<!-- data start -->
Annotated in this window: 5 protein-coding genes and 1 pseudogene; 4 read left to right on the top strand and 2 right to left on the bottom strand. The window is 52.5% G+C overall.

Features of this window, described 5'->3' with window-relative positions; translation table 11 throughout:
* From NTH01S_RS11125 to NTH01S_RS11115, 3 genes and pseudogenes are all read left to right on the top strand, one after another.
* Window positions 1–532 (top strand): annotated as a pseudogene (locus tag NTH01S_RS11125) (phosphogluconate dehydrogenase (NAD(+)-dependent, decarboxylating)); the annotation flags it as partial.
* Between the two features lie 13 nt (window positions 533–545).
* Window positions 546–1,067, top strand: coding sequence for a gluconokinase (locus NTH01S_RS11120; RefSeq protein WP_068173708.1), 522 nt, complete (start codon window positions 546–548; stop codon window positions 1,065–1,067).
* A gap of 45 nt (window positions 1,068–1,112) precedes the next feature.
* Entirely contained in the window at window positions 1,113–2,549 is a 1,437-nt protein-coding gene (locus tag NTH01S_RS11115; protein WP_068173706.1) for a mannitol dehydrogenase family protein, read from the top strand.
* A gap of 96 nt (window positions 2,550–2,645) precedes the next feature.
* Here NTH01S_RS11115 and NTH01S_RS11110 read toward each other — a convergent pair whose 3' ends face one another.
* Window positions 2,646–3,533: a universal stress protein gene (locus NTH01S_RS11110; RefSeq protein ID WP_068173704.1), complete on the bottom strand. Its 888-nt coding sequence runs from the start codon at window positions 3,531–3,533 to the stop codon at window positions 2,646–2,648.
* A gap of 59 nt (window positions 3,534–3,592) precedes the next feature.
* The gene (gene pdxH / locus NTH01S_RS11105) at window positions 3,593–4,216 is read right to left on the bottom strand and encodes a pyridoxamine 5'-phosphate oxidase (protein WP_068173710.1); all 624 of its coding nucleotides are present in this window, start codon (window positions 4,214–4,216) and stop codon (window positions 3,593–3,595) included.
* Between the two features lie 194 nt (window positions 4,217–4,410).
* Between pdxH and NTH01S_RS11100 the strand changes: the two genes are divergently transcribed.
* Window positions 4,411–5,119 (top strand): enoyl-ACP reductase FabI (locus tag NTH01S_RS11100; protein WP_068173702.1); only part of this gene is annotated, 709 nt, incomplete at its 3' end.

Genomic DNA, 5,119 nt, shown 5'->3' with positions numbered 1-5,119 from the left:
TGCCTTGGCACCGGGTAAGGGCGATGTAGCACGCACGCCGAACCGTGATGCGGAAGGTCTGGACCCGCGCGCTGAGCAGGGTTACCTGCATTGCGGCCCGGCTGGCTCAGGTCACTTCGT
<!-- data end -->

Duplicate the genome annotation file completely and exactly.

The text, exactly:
Annotated in this window: 5 protein-coding genes and 1 pseudogene; 4 read left to right on the top strand and 2 right to left on the bottom strand. The window is 52.5% G+C overall.

Features of this window, described 5'->3' with window-relative positions; translation table 11 throughout:
* From NTH01S_RS11125 to NTH01S_RS11115, 3 genes and pseudogenes are all read left to right on the top strand, one after another.
* Window positions 1–532 (top strand): annotated as a pseudogene (locus tag NTH01S_RS11125) (phosphogluconate dehydrogenase (NAD(+)-dependent, decarboxylating)); the annotation flags it as partial.
* Between the two features lie 13 nt (window positions 533–545).
* Window positions 546–1,067, top strand: coding sequence for a gluconokinase (locus NTH01S_RS11120; RefSeq protein WP_068173708.1), 522 nt, complete (start codon window positions 546–548; stop codon window positions 1,065–1,067).
* A gap of 45 nt (window positions 1,068–1,112) precedes the next feature.
* Entirely contained in the window at window positions 1,113–2,549 is a 1,437-nt protein-coding gene (locus tag NTH01S_RS11115; protein WP_068173706.1) for a mannitol dehydrogenase family protein, read from the top strand.
* A gap of 96 nt (window positions 2,550–2,645) precedes the next feature.
* Here NTH01S_RS11115 and NTH01S_RS11110 read toward each other — a convergent pair whose 3' ends face one another.
* Window positions 2,646–3,533: a universal stress protein gene (locus NTH01S_RS11110; RefSeq protein ID WP_068173704.1), complete on the bottom strand. Its 888-nt coding sequence runs from the start codon at window positions 3,531–3,533 to the stop codon at window positions 2,646–2,648.
* A gap of 59 nt (window positions 3,534–3,592) precedes the next feature.
* The gene (gene pdxH / locus NTH01S_RS11105) at window positions 3,593–4,216 is read right to left on the bottom strand and encodes a pyridoxamine 5'-phosphate oxidase (protein WP_068173710.1); all 624 of its coding nucleotides are present in this window, start codon (window positions 4,214–4,216) and stop codon (window positions 3,593–3,595) included.
* Between the two features lie 194 nt (window positions 4,217–4,410).
* Between pdxH and NTH01S_RS11100 the strand changes: the two genes are divergently transcribed.
* Window positions 4,411–5,119 (top strand): enoyl-ACP reductase FabI (locus tag NTH01S_RS11100; protein WP_068173702.1); only part of this gene is annotated, 709 nt, incomplete at its 3' end.

Genomic DNA, 5,119 nt, shown 5'->3' with positions numbered 1-5,119 from the left:
TGCCTTGGCACCGGGTAAGGGCGATGTAGCACGCACGCCGAACCGTGATGCGGAAGGTCTGGACCCGCGCGCTGAGCAGGGTTACCTGCATTGCGGCCCGGCTGGCTCAGGTCACTTCGT